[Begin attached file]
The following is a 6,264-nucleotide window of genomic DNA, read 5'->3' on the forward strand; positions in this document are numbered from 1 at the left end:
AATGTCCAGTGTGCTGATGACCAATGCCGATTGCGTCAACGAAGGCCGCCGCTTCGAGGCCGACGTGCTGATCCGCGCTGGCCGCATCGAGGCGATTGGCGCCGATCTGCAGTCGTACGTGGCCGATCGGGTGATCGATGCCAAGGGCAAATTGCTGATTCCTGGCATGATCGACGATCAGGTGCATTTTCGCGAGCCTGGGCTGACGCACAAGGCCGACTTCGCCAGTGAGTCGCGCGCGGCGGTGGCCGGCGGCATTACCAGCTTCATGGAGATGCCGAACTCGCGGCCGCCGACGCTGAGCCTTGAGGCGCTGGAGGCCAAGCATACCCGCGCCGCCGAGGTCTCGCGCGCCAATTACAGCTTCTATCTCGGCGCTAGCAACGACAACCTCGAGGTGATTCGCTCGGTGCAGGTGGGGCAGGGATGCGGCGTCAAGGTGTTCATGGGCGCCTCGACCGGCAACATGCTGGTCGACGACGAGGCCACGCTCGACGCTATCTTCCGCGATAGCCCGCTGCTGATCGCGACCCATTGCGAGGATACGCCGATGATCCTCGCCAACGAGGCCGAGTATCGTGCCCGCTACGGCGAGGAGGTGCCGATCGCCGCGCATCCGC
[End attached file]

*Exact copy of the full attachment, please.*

The following is a 6,264-nucleotide window of genomic DNA, read 5'->3' on the forward strand; positions in this document are numbered from 1 at the left end:
AATGTCCAGTGTGCTGATGACCAATGCCGATTGCGTCAACGAAGGCCGCCGCTTCGAGGCCGACGTGCTGATCCGCGCTGGCCGCATCGAGGCGATTGGCGCCGATCTGCAGTCGTACGTGGCCGATCGGGTGATCGATGCCAAGGGCAAATTGCTGATTCCTGGCATGATCGACGATCAGGTGCATTTTCGCGAGCCTGGGCTGACGCACAAGGCCGACTTCGCCAGTGAGTCGCGCGCGGCGGTGGCCGGCGGCATTACCAGCTTCATGGAGATGCCGAACTCGCGGCCGCCGACGCTGAGCCTTGAGGCGCTGGAGGCCAAGCATACCCGCGCCGCCGAGGTCTCGCGCGCCAATTACAGCTTCTATCTCGGCGCTAGCAACGACAACCTCGAGGTGATTCGCTCGGTGCAGGTGGGGCAGGGATGCGGCGTCAAGGTGTTCATGGGCGCCTCGACCGGCAACATGCTGGTCGACGACGAGGCCACGCTCGACGCTATCTTCCGCGATAGCCCGCTGCTGATCGCGACCCATTGCGAGGATACGCCGATGATCCTCGCCAACGAGGCCGAGTATCGTGCCCGCTACGGCGAGGAGGTGCCGATCGCCGCGCATCCGC